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Testing time for Indian batsmen

Skipper Dravid's alert on WI pacers is a reflection of how his men perceive the forthcoming battle against the quickies.

india Updated: May 19, 2006 17:38 IST

Skipper Rahul Dravid's alert on West Indian fast bowlers is a reflection of how his men perceive the forthcoming battle against the quickies.

No Indian cricket team has travelled to the West Indies and not got worried about their fast bowlers. The pounding of generations has left its scar.

Be it Nari Contractor's kiss of death, Mohinder Amarnath's bloodied mouth or Anil Kumble's broken jaw, almost every visit to the Caribbean has exacted an ultimate sacrifice on a cricket pitch.

This time around, the Sehwags and Yuvrajs, Dhonis and Rainas face the litmus test of handling the Carribbean quickies, who possess the firepower to cause discomfort to the batsmen.

The young Indian brigade face the stern test of critics as well as in their own eyes as they prepare themselves for the challenge to change India's fortune outside their den.

The shaggy West Indies of today could fool critics and make Indian fans drool in anticipation but Indian batsmen know better about the threat they perceive in Fidel Edwards and Jerome Taylor, the two pacemen who have the ammunition to rattle any side.

Both bowl upwards of 90 mph, are hostile and were talented enough to be picked up for international honours after just one representative match. So far a series of injuries have kept them from unleashing their terror on batsmen consistently. Now, they are ready.

Both are also short which is a departure from the fast bowling dynasty of Curtly Ambrose and Courtney Walsh, Andy Roberts and Joel Garner. They are also small in build-up which explains their strings of injuries. But Lara is determined to pull them through this season.

"The risk of overworking them is a major concern. Just look at them and you would wonder how they generate such pace with such small physiques. These guys bowl in the region of 90 mph and upwards, and surely the constant pounding will accentuate injury," Lara said.

"I must express how worried I am about the state of injuries to these young and very talented bowlers. Edwards continuously finds himself on the physio table and now has been sidelined at least five times in his brief career," the West Indies skipper said.

In three years of top cricket, injuries have allowed Edwards only 23 Tests and Taylor only four. There was a glimpse of what they could do together in Auckland in New Zealand recently before Taylor's hamstring pulled him up.

"Just to see him bowl a few overs in Auckland and you know the guy's got something to him," Lara said about Taylor.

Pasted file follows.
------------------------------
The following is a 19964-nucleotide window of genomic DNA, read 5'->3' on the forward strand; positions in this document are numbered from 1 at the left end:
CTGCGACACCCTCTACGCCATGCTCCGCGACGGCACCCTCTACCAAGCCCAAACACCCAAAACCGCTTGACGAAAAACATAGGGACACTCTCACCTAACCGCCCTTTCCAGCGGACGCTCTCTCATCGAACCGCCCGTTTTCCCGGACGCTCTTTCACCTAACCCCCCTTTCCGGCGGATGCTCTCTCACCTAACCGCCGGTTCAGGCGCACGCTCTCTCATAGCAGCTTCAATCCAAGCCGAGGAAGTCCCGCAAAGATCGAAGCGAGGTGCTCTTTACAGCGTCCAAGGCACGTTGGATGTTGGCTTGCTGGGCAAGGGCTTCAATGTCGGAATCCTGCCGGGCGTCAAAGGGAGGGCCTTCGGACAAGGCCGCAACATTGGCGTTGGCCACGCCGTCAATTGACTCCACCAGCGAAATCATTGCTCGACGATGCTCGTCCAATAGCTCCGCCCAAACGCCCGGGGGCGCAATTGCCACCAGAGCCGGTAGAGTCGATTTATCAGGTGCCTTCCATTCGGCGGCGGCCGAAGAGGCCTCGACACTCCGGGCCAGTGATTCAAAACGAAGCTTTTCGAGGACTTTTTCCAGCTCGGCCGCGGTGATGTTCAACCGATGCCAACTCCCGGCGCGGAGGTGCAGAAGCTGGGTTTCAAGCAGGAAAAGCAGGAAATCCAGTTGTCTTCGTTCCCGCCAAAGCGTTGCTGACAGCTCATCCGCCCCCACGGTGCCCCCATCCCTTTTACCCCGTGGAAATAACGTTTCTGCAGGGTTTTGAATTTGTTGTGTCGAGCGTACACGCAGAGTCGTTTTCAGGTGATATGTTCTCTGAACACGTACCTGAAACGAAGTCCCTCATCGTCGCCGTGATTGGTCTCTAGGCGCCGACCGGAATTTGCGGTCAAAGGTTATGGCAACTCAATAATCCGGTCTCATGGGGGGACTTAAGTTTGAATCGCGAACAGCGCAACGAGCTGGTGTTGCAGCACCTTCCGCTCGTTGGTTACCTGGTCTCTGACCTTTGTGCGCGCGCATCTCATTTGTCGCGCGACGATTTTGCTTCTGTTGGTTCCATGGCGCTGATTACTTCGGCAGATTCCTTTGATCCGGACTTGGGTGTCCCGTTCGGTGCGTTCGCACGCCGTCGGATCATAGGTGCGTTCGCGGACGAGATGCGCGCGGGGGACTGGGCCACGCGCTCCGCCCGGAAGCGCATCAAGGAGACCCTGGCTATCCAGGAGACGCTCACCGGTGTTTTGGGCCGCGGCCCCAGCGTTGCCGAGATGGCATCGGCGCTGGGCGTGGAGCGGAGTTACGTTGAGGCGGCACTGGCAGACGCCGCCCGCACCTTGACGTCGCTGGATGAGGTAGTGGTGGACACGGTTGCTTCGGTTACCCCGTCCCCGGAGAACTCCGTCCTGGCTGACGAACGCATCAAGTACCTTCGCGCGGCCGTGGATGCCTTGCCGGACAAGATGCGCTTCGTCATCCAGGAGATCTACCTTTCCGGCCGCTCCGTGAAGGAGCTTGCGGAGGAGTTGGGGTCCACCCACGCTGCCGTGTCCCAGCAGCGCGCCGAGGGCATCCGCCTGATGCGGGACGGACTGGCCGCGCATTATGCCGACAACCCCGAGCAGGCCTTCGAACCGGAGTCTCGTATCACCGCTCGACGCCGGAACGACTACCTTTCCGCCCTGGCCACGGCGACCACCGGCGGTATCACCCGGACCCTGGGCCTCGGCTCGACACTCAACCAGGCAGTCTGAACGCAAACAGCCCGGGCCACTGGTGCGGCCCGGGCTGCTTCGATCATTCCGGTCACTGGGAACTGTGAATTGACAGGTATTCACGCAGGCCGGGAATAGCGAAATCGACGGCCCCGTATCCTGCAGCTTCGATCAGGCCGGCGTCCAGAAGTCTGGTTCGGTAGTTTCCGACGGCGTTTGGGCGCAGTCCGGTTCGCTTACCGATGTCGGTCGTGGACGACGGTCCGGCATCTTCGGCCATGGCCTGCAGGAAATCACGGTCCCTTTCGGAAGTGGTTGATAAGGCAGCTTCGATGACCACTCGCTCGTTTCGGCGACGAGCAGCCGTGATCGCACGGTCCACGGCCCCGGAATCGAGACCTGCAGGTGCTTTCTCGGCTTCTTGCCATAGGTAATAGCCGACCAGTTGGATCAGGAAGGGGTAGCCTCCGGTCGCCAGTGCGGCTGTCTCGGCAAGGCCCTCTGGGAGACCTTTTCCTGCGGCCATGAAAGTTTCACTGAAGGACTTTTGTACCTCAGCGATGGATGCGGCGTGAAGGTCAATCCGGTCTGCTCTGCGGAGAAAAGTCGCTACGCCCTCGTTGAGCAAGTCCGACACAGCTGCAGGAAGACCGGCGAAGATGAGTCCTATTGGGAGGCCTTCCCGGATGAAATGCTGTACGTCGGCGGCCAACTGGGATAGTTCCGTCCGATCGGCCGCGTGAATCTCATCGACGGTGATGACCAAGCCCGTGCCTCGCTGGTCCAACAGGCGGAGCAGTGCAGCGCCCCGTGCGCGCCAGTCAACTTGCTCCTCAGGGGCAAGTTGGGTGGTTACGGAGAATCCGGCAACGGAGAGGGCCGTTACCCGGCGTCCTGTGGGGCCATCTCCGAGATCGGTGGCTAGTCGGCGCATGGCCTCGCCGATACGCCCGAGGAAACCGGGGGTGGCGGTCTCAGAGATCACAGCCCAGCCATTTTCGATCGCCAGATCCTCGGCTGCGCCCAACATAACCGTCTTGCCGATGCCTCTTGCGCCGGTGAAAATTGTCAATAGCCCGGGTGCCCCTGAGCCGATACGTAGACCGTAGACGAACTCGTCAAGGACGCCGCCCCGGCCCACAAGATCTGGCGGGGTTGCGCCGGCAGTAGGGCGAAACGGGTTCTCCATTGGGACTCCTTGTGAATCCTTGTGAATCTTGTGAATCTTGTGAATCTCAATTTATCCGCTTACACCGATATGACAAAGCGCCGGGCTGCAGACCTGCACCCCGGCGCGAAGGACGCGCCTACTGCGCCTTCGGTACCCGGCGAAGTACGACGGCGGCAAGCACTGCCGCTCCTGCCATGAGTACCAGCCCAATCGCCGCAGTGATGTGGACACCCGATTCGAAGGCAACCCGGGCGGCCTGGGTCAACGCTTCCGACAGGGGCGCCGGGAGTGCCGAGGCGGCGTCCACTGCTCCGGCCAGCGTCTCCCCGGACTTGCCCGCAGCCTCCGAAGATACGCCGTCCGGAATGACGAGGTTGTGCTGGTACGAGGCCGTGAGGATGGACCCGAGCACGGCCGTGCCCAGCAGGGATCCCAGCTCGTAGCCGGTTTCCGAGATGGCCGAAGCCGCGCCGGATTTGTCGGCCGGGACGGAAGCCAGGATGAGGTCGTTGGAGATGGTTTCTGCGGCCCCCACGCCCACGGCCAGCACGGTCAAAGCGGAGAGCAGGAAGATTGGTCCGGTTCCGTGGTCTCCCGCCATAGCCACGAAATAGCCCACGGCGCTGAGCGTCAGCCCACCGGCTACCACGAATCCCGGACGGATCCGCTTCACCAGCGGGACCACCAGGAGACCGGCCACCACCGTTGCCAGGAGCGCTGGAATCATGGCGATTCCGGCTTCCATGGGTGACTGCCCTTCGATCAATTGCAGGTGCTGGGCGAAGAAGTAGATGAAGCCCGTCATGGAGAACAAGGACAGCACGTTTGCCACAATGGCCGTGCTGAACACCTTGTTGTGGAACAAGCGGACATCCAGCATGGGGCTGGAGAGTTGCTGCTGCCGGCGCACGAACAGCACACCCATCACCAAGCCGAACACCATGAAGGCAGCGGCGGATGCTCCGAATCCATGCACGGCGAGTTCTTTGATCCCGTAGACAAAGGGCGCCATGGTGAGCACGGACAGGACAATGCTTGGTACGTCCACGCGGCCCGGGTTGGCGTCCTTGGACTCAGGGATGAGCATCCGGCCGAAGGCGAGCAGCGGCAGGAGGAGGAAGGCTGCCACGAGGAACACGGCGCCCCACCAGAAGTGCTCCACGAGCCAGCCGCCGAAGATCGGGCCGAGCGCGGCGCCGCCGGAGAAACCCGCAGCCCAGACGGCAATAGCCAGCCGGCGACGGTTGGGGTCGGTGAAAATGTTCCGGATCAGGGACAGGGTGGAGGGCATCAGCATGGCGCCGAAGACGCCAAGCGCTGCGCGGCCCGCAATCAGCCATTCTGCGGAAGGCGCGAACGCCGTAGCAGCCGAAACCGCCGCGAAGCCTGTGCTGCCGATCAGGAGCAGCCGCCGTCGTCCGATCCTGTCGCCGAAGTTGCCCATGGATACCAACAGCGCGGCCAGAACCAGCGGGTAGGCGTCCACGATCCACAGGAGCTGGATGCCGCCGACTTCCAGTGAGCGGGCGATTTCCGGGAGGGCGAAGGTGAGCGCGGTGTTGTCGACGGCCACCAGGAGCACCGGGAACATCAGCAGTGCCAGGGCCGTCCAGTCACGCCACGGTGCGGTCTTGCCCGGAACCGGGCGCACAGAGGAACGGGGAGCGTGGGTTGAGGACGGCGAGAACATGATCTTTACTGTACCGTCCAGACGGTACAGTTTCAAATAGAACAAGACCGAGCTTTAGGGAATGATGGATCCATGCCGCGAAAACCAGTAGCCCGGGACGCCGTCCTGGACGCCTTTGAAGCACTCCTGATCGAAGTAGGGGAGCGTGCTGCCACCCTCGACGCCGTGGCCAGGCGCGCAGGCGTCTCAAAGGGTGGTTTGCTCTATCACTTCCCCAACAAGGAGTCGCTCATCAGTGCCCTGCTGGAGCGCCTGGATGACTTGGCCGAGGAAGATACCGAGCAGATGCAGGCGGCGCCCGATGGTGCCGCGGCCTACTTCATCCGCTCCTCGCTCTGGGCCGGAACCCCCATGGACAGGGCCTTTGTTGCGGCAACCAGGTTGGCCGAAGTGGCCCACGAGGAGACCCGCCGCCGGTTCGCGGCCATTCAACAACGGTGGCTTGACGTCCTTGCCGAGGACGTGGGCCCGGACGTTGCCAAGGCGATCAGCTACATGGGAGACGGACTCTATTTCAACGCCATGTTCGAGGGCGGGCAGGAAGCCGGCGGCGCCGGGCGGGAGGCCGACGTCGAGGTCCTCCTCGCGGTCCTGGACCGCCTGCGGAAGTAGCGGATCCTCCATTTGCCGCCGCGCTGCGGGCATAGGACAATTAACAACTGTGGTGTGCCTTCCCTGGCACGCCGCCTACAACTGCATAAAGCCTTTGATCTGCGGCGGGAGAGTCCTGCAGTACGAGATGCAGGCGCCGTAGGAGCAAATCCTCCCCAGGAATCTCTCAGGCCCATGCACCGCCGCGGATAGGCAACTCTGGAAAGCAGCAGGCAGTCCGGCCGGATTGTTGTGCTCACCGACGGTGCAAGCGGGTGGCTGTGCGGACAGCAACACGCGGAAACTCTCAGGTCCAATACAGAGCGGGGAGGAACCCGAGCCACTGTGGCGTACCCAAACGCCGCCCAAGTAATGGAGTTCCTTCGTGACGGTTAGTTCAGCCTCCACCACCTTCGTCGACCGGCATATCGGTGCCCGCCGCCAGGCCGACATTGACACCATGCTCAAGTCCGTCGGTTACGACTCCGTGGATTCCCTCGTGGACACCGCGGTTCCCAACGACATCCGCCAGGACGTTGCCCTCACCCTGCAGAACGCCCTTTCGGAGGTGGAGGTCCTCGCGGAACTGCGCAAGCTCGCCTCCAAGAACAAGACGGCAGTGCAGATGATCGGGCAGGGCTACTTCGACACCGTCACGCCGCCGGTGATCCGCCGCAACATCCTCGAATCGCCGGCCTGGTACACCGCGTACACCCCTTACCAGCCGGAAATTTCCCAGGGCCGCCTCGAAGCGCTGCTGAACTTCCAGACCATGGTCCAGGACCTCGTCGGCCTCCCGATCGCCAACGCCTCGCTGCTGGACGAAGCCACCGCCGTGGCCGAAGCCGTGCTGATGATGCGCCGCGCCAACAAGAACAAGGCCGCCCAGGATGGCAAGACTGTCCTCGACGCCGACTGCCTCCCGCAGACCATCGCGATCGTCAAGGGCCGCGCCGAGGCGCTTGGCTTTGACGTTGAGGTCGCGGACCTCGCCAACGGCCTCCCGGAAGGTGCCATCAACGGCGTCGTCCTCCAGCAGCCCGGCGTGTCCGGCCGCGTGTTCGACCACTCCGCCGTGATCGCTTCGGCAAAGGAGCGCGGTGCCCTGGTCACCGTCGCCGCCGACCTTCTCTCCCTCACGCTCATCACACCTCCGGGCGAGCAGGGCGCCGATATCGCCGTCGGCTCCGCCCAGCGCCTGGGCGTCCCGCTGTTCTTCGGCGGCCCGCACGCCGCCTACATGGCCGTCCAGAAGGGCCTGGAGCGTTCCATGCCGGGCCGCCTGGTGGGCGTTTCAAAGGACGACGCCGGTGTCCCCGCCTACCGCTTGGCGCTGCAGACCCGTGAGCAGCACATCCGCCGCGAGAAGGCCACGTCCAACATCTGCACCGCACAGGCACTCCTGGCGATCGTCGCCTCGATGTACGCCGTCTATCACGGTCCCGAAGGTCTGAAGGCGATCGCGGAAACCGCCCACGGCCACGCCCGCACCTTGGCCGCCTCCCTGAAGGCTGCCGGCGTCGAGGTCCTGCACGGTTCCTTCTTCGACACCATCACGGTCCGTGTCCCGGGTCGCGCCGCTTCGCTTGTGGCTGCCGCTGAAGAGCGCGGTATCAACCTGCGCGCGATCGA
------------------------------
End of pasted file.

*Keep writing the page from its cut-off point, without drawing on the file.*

No such issues prevented Edwards from leaving his mark. He was greased lightning even on sluggish New Zealand pitches and in Wellington was rewarded with a five-wicket haul.

"I still believe in him and believe he's got the potential to go far," remarked Lara.

Lara believes that their experience of last few years would now come handy.

"Most of these guys have virtually learned at the highest level" and not through a strong regional domestic structure.

"10 or 15 years ago, that wasn't the situation. It's not the situation at present with the best team in the world (Australia)" Lara said.

For the moment, the biggest priority for Taylor and Edwards is to keep themselves injury-free.

"The start-stop nature of my career has been somewhat frustrating to me, but to be honest, you cannot prevent injuries. You can only minimise the chances of getting them. Hopefully, now I can continue through the home series without injuries. This is another one of my goals," Taylor said.

Edwards has been doing his own homework on injuries as well.

"I am flat footed and the hard shoe base did not help. I have now got the insole done," Edwards said.

The word has got around that for the moment there is a fair bit of grass on the already quick pitch of Sabina Park for the first one-day international next Thursday. It might help explain why the Indians are returning from Montego Bay the same day after the practice match on Tuesday.

Taylor is in the local eleven which would face Indians in Montego Bay but he could be kept on hold for subsequent battles.

Coach Greg Chappell wants his batsmen to take more and more responsibility since he doesn't want anything less than five bowlers for the Tests.

If his batsmen can come through this test by fire, one suspects their process-driven coach would be happier than he would otherwise be by just a rare overseas triumph.

It seems neither Indian batsmen nor the fans will be able to take their eyes off from this rivetting battle ahead.